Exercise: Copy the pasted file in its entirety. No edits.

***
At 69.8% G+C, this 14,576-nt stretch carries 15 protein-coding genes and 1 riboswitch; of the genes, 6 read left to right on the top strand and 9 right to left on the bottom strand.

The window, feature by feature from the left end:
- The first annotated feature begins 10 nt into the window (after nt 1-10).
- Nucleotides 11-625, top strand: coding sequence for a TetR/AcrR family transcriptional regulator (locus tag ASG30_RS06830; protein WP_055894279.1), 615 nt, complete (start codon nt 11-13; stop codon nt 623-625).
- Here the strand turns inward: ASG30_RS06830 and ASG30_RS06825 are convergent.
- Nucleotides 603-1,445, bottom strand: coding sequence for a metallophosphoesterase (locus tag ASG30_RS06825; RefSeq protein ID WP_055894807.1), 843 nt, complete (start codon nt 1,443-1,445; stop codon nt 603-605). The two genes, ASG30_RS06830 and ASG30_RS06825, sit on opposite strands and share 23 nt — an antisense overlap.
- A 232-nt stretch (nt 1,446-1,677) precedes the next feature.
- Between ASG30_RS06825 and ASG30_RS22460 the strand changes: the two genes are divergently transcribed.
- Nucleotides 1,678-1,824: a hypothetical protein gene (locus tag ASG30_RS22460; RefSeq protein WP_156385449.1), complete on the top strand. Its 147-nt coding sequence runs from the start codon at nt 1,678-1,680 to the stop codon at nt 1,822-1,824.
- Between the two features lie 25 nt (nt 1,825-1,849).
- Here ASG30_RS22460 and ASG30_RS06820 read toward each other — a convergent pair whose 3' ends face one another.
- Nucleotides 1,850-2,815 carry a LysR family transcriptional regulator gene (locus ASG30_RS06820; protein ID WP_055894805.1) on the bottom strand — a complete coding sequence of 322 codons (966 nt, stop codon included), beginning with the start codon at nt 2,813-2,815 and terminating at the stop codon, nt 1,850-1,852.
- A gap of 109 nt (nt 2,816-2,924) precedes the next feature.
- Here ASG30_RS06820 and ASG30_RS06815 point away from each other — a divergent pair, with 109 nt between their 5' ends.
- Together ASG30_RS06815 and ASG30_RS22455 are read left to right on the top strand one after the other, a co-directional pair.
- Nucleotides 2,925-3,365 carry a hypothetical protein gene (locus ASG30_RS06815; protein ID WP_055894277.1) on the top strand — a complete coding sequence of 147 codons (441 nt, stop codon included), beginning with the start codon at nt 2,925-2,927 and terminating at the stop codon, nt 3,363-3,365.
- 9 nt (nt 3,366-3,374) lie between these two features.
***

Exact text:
At 69.8% G+C, this 14,576-nt stretch carries 15 protein-coding genes and 1 riboswitch; of the genes, 6 read left to right on the top strand and 9 right to left on the bottom strand.

The window, feature by feature from the left end:
- The first annotated feature begins 10 nt into the window (after nt 1-10).
- Nucleotides 11-625, top strand: coding sequence for a TetR/AcrR family transcriptional regulator (locus tag ASG30_RS06830; protein WP_055894279.1), 615 nt, complete (start codon nt 11-13; stop codon nt 623-625).
- Here the strand turns inward: ASG30_RS06830 and ASG30_RS06825 are convergent.
- Nucleotides 603-1,445, bottom strand: coding sequence for a metallophosphoesterase (locus tag ASG30_RS06825; RefSeq protein ID WP_055894807.1), 843 nt, complete (start codon nt 1,443-1,445; stop codon nt 603-605). The two genes, ASG30_RS06830 and ASG30_RS06825, sit on opposite strands and share 23 nt — an antisense overlap.
- A 232-nt stretch (nt 1,446-1,677) precedes the next feature.
- Between ASG30_RS06825 and ASG30_RS22460 the strand changes: the two genes are divergently transcribed.
- Nucleotides 1,678-1,824: a hypothetical protein gene (locus tag ASG30_RS22460; RefSeq protein WP_156385449.1), complete on the top strand. Its 147-nt coding sequence runs from the start codon at nt 1,678-1,680 to the stop codon at nt 1,822-1,824.
- Between the two features lie 25 nt (nt 1,825-1,849).
- Here ASG30_RS22460 and ASG30_RS06820 read toward each other — a convergent pair whose 3' ends face one another.
- Nucleotides 1,850-2,815 carry a LysR family transcriptional regulator gene (locus ASG30_RS06820; protein ID WP_055894805.1) on the bottom strand — a complete coding sequence of 322 codons (966 nt, stop codon included), beginning with the start codon at nt 2,813-2,815 and terminating at the stop codon, nt 1,850-1,852.
- A gap of 109 nt (nt 2,816-2,924) precedes the next feature.
- Here ASG30_RS06820 and ASG30_RS06815 point away from each other — a divergent pair, with 109 nt between their 5' ends.
- Together ASG30_RS06815 and ASG30_RS22455 are read left to right on the top strand one after the other, a co-directional pair.
- Nucleotides 2,925-3,365 carry a hypothetical protein gene (locus ASG30_RS06815; protein ID WP_055894277.1) on the top strand — a complete coding sequence of 147 codons (441 nt, stop codon included), beginning with the start codon at nt 2,925-2,927 and terminating at the stop codon, nt 3,363-3,365.
- 9 nt (nt 3,366-3,374) lie between these two features.